Alyeska seeks to cut maintenance costs

Posted: Thursday, June 13, 2002

FAIRBANKS (AP) -- Owners of the trans-Alaska oil pipeline last month asked their operating company to try to complete maintenance work this year while spending only 90 percent of the money budgeted, according to an internal letter obtained by the Fairbanks Daily News-Miner.

The letter illustrates the major oil companies' interest in keeping pipeline costs down, a goal that benefits not only the owners but also the state of Alaska, according to a spokesman for Alyeska Pipeline Service Company. Alyeska operates the 800-mile line for the oil companies.

But a longtime pipeline critic said the request shows that the oil companies are trying to reduce costs when they should be spending more money on the aging line.

The letter was faxed to the News-Miner Washington bureau Monday evening. It arrived as environmental groups and Alyeska are meeting with policy-makers in the capital to discuss renewal of the right-of-way permit for the pipeline.

An environmental impact statement on the renewal, which may outline changes that government agencies think ought to be made in the pipeline's operation, is due out in November.

The May 6, 2002, letter was written by Al Bolea, chairman of the TAPS Owners Committee, to David Wight, president of Alyeska. The owners group includes BP Exploration (Alaska) Inc., where Bolea works as president of the pipeline division, as well as Exxon Mobil, Phillips Alaska Petroleum Co., and Williams Alaska Petroleum.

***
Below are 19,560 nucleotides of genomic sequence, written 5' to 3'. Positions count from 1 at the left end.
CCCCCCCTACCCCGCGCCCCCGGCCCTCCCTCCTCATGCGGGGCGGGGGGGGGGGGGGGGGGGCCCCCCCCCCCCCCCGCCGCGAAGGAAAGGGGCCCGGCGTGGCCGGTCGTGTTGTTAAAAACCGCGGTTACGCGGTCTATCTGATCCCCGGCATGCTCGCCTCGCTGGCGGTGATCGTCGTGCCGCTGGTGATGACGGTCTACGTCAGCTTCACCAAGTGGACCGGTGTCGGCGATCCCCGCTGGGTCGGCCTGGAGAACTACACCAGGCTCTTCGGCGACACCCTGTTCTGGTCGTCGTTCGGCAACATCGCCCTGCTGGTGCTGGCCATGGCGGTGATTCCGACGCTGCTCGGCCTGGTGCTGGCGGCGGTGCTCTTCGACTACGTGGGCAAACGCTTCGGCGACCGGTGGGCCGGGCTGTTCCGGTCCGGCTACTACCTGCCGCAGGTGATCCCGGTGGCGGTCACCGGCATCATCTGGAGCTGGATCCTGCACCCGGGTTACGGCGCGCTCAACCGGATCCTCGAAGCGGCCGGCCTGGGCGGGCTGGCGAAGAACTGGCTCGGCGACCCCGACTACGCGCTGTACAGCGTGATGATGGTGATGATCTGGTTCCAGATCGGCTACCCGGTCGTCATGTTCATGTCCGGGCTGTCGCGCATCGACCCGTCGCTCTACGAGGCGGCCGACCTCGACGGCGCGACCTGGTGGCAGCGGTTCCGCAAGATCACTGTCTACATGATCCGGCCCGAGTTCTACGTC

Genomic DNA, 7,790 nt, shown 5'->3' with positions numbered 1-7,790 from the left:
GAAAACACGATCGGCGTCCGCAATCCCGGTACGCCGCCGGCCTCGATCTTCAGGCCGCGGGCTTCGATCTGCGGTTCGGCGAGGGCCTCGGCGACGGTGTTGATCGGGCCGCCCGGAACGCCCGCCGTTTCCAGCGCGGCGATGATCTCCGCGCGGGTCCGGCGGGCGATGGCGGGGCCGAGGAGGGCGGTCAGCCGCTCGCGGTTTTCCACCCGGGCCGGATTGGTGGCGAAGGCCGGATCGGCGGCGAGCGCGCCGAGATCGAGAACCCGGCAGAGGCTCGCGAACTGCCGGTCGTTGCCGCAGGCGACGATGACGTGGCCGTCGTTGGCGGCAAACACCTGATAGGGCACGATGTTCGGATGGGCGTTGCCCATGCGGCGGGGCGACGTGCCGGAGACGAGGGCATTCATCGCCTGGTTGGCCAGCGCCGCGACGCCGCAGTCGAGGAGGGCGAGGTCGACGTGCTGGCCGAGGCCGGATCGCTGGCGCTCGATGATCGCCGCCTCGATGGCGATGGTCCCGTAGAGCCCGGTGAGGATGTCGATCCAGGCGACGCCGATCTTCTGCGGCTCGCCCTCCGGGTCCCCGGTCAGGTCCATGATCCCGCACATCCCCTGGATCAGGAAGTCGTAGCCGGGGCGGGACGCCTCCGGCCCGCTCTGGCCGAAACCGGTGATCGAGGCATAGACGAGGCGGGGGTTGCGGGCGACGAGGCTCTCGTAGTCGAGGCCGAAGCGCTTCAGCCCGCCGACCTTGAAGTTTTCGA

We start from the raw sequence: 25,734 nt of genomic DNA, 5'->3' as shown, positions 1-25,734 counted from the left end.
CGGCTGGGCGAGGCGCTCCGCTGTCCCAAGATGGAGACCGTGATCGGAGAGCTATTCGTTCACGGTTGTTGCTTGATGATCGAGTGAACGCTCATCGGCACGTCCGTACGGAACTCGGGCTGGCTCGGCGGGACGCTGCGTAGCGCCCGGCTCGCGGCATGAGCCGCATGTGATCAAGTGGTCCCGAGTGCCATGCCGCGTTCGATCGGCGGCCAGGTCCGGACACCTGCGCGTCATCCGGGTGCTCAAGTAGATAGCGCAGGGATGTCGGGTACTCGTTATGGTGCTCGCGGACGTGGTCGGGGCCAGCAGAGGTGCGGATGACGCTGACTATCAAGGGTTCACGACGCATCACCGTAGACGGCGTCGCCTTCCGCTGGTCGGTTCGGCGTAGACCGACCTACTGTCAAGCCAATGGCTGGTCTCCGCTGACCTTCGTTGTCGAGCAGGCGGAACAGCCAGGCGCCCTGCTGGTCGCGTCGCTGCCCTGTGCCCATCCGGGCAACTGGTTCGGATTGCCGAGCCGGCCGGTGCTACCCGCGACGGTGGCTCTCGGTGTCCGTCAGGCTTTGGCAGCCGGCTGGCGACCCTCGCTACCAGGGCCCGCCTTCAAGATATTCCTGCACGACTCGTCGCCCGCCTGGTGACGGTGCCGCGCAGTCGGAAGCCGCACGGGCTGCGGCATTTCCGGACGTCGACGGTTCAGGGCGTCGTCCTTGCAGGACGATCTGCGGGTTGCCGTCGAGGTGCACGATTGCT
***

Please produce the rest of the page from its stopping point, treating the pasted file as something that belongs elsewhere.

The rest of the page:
Bolea said Alyeska needs to become more efficient.

''We encourage Alyeska to set a stretch objective of completing the proposed programs at 90 percent of funding,'' Bolea wrote. ''We would like to emphasize that we are looking for the efficiency of overall spending, rather than changes in the scope of work.''

Mike Heatwole, spokesman for Alyeska, said the letter reflects nothing more than the desire of the owners, like the owners of any company, to keep costs down. That effort benefits not just the companies but also Alaska state government's treasury, he noted. The cost of transporting oil to market via the pipeline and tankers is deducted from the value of the oil before state taxes and royalties are calculated.

''Every dollar that we can save as an operation is worth 25 cents to the state of Alaska,'' Heatwole said. ''The pipeline is one aspect of Alaska's energy delivery system and anything we can do to be cost-conscious and get efficiency is beneficial to us, to the state and to the owner companies.''

The request from the owner companies to keep costs to 90 percent of what has been budgeted is a general goal, not a hard order, which is why it was called a ''stretch objective,'' Heatwole said.

Longtime Alyeska critic Richard Fineberg of Ester said the letter's contents appear to confirm what some environmental organizations have alleged -- that owner pressures are pushing Alyeska to cut too many corners on pipeline maintenance.

Alyeska will spend roughly $200 million on maintenance this year, one of the highest yearly totals since the pipeline was finished in 1977.

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